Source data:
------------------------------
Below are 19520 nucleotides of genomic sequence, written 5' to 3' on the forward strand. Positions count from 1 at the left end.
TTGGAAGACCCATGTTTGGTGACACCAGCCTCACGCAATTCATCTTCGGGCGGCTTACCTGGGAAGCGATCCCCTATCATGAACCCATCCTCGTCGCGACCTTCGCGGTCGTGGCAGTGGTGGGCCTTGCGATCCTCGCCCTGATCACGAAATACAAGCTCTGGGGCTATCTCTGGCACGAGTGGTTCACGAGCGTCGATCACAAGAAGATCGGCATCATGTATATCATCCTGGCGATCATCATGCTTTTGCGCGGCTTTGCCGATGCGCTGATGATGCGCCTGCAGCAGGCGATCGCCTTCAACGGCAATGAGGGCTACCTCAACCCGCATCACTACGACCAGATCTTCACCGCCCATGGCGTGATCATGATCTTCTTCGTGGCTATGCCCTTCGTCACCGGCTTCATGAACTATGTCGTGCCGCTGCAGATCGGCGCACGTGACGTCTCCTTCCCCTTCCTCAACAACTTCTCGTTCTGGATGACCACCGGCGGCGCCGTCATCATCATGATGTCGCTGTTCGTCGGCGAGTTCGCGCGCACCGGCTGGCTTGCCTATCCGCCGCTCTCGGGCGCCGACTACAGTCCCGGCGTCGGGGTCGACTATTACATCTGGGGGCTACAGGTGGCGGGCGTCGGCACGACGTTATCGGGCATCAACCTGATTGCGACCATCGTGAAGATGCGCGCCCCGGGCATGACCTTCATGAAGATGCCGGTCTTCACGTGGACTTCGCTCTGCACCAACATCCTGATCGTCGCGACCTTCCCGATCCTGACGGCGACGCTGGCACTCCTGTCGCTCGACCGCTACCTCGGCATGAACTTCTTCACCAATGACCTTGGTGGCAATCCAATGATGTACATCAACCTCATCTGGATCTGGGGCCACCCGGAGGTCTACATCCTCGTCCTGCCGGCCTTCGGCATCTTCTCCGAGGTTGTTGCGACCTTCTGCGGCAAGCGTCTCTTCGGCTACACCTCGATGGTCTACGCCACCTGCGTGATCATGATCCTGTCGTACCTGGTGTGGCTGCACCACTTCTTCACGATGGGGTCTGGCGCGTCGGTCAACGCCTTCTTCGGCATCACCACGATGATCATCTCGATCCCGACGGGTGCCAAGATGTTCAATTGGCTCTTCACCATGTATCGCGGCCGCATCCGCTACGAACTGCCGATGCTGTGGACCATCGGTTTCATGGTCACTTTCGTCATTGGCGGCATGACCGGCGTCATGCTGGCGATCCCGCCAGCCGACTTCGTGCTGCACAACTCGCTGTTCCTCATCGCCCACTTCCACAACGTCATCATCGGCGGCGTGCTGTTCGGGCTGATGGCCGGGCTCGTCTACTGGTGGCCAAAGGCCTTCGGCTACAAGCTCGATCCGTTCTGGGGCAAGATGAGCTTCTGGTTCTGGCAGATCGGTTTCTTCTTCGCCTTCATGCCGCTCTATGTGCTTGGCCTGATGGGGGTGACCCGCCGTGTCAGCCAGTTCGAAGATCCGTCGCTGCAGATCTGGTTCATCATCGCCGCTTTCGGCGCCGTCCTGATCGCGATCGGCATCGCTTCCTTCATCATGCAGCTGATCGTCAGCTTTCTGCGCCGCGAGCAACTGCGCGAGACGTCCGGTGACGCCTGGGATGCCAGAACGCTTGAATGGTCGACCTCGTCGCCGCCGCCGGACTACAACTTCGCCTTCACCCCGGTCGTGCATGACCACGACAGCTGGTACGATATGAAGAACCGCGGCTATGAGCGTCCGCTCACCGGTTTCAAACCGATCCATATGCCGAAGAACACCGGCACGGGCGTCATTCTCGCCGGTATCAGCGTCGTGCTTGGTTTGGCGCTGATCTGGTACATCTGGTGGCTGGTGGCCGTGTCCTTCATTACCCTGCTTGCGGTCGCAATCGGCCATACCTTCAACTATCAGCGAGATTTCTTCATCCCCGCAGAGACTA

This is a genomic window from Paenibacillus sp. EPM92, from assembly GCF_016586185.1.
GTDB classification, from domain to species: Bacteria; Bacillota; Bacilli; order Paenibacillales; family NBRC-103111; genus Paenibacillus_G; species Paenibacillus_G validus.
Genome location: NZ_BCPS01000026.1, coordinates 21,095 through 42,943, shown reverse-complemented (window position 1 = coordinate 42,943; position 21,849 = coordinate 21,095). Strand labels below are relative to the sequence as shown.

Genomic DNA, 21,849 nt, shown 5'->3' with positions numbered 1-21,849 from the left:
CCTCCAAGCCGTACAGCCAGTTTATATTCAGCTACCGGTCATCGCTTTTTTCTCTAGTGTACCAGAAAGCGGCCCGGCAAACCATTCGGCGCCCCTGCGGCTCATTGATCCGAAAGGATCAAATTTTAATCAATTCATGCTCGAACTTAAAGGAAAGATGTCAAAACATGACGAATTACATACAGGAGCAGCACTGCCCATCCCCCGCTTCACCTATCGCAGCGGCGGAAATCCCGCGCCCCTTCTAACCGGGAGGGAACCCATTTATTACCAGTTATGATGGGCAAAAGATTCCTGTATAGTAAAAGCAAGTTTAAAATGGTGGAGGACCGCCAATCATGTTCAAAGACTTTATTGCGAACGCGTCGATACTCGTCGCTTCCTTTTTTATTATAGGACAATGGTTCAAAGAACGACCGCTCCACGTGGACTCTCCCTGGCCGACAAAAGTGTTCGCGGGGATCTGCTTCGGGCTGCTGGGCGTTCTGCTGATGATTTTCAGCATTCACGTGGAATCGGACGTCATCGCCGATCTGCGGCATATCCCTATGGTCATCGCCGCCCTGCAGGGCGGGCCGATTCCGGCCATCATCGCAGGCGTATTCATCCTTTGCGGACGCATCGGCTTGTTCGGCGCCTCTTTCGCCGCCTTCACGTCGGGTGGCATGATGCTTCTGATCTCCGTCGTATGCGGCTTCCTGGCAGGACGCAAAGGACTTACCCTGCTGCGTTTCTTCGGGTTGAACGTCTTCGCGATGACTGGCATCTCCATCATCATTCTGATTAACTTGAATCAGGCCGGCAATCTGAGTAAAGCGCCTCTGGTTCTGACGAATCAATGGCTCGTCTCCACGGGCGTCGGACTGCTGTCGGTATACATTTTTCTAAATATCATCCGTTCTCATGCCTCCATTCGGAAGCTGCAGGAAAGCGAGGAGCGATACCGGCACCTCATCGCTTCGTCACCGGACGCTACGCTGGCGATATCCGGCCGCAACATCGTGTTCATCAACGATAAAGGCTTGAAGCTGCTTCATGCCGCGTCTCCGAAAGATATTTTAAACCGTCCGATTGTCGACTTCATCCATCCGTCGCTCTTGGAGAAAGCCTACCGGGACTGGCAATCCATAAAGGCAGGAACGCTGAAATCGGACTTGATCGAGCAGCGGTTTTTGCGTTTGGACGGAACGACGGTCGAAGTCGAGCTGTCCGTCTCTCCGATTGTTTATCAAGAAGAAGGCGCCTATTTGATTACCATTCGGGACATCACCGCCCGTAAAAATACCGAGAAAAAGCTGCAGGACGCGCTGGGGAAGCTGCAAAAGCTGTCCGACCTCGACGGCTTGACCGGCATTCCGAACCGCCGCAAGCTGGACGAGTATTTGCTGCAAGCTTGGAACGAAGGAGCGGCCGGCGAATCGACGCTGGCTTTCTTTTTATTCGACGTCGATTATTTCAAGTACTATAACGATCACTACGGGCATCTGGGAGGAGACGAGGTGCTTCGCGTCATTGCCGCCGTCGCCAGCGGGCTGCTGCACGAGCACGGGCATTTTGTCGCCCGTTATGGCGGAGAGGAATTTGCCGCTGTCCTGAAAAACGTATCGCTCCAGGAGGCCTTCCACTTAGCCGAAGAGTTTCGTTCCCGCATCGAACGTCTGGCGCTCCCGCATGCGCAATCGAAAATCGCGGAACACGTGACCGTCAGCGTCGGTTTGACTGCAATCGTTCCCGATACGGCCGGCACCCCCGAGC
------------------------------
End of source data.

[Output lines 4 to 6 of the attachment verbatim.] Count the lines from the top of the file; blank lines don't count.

GTDB classification, from domain to species: Bacteria; Bacillota; Bacilli; order Paenibacillales; family NBRC-103111; genus Paenibacillus_G; species Paenibacillus_G validus.
Genome location: NZ_BCPS01000026.1, coordinates 21,095 through 42,943, shown reverse-complemented (window position 1 = coordinate 42,943; position 21,849 = coordinate 21,095). Strand labels below are relative to the sequence as shown.

Genomic DNA, 21,849 nt, shown 5'->3' with positions numbered 1-21,849 from the left: